The construction of a statute is a question of law subject to de novo review.  People v. Bonutti, 212 Ill.2d 182, 188-89, 288 Ill.Dec. 131, 817 N.E.2d 489 (2004).   Our primary goal in construing a statute is to determine and give effect to the intent of the legislature.  Metzger v. DaRosa, 209 Ill.2d 30, 34, 282 Ill.Dec. 148, 805 N.E.2d 1165 (2004).   The best indication of the legislature's intent is the language of the statute, given its plain and ordinary meaning.  People ex rel. Ryan v. Agpro, Inc., 214 Ill.2d 222, 226, 291 Ill.Dec. 694, 824 N.E.2d 270 (2005), quoting Caveney v. Bower, 207 Ill.2d 82, 87-88, 278 Ill.Dec. 1, 797 N.E.2d 596 (2003).   When statutory language is plain and unambiguous, we must apply the statute as written without resort to aids of statutory construction.  People v. Collins, 214 Ill.2d 206, 214, 291 Ill.Dec. 686, 824 N.E.2d 262 (2005).   We will not depart from the plain statutory language by reading into the statute exceptions, limitations, or conditions that the legislature did not express.  People ex rel. Department of Professional Regulation v. Manos, 202 Ill.2d 563, 568, 270 Ill.Dec. 43, 782 N.E.2d 237 (2002).   Further, a court may not add provisions that are not found in a statute.  Bridgestone/Firestone, Inc. v. Aldridge, 179 Ill.2d 141, 153, 227 Ill.Dec. 753, 688 N.E.2d 90 (1997).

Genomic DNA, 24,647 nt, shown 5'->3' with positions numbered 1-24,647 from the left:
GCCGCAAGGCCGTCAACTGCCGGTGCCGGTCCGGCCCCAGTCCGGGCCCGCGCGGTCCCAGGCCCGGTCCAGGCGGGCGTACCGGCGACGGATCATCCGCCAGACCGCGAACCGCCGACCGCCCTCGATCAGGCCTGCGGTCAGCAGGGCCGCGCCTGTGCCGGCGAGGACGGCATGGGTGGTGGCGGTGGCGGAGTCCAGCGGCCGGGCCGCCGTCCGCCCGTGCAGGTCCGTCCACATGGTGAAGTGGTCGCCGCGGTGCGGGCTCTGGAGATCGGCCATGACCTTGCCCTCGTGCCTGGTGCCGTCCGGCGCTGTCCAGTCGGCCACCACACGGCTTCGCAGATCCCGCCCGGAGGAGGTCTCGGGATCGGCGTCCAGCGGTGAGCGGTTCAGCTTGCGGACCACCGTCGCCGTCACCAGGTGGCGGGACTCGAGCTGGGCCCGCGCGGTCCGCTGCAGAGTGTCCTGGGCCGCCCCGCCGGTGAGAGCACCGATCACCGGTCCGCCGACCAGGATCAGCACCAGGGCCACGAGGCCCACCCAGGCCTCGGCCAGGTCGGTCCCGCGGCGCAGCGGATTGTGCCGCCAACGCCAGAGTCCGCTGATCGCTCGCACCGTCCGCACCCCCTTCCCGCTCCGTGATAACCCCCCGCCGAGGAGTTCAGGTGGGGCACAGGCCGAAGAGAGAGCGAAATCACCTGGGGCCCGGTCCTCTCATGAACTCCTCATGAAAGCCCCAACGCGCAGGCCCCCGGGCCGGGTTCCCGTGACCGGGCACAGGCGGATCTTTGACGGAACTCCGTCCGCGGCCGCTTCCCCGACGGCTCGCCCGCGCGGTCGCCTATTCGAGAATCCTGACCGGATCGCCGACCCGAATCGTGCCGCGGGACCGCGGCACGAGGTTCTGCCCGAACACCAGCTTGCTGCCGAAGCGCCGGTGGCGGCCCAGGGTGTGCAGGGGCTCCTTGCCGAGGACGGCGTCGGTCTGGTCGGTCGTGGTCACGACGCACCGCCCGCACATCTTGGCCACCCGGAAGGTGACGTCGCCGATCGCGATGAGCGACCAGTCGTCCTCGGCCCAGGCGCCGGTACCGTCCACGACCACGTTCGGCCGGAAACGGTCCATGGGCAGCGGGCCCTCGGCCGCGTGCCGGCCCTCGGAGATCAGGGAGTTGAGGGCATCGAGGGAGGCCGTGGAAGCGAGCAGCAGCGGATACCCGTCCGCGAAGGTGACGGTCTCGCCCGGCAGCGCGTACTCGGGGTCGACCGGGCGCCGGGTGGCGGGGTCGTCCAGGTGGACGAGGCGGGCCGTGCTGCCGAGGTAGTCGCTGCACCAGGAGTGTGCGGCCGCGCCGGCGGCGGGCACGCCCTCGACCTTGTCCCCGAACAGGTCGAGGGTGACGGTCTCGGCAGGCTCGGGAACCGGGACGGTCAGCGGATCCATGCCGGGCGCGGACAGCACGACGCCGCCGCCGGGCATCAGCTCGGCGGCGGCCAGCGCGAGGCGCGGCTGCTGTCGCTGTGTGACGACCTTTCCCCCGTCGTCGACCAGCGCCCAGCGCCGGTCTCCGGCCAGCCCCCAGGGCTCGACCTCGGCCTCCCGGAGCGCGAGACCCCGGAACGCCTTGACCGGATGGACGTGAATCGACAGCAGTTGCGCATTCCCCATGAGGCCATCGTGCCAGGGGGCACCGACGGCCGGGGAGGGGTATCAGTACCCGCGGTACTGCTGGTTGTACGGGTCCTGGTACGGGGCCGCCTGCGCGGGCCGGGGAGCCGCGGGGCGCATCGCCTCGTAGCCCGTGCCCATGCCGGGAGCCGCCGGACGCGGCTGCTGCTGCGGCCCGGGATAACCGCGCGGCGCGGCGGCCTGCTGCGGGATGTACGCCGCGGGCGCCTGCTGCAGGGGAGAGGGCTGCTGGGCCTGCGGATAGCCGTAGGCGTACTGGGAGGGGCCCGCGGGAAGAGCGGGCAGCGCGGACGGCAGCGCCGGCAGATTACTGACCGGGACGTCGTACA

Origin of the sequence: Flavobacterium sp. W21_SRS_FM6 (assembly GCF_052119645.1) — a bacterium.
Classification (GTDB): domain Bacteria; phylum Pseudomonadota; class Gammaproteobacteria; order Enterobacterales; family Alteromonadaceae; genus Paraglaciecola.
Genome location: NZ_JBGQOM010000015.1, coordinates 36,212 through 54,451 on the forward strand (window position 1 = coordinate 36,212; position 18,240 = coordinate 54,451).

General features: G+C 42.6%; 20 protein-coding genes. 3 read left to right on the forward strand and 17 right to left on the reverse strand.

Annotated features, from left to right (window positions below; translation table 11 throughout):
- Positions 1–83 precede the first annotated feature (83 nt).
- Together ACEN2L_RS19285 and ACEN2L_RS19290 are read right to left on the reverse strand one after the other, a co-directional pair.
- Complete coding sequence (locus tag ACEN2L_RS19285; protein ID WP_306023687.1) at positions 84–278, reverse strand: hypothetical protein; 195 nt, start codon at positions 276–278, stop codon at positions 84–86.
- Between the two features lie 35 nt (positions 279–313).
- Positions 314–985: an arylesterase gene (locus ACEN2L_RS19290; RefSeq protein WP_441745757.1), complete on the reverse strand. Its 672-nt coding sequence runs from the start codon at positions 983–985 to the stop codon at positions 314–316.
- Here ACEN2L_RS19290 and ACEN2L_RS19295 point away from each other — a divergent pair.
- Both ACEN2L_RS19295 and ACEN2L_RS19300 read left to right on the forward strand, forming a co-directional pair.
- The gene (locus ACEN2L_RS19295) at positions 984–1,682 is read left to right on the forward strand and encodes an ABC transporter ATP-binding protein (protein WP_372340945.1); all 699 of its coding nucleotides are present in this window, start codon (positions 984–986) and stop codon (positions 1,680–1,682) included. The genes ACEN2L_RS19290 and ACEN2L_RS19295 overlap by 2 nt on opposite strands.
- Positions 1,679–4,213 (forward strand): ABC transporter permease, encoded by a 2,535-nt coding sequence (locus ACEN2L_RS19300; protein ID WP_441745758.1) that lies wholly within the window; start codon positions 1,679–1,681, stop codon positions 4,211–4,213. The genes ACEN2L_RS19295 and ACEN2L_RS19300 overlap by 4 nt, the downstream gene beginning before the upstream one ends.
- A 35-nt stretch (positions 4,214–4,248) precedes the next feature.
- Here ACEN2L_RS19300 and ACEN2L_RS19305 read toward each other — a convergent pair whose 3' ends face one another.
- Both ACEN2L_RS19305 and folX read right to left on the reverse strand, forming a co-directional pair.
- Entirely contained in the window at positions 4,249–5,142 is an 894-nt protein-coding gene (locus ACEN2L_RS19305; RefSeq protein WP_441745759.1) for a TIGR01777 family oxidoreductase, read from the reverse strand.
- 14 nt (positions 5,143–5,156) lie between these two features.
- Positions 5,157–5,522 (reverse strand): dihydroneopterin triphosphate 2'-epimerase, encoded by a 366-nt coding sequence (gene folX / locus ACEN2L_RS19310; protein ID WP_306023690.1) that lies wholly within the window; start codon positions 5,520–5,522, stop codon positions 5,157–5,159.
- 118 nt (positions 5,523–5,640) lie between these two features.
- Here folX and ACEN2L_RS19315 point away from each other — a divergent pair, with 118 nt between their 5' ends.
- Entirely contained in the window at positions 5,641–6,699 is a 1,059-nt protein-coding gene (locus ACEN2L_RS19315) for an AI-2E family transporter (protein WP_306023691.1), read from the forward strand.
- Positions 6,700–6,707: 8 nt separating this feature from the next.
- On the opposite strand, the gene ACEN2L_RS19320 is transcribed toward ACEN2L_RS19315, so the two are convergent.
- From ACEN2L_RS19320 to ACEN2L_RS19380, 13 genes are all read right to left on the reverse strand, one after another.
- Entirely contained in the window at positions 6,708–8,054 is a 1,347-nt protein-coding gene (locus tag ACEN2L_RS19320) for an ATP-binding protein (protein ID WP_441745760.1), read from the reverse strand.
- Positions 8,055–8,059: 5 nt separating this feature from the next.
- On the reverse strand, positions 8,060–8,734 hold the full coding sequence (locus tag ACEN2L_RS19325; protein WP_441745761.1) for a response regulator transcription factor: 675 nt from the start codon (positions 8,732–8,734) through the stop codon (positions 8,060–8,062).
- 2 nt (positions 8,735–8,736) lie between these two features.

The plain language of section 115-12 requires the declarant to testify and be subject to cross-examination on the identification statement.  725 ILCS 5/115-12 (West 2002).   There are no other requirements for admission of a third party's testimony about the declarant's out-of-court identification.   The statute does not expressly require the declarant to testify on the out-of-court identification before a third party may testify about that identification.   This court may not add a requirement for the order of the witness' testimony when it is not found in the plain language of the statute.   See King v. First Capital Financial Services Corp., 215 Ill.2d 1, 26, 293 Ill.Dec. 657, 828 N.E.2d 1155 (2005) (in construing a statute, a court may not add new provisions that depart from the plain meaning of the statutory language).   In sum, the language of section 115-12 is plain and unambiguous, and it does not require a declarant to testify to the out-of-court identification before a third party may offer testimony on that matter.

As noted, Bradley and Stackhouse have held that section 115-12 requires a declarant to testify on his or her out-of-court identification before a third party may testify about that identification.  Bradley and Stackhouse conflict with our holding that the plain language of section 115-12 does not impose a requirement concerning the order of the witness' testimony.   Accordingly, we hereby overrule Bradley and Stackhouse to the extent that those cases conflict with our decision.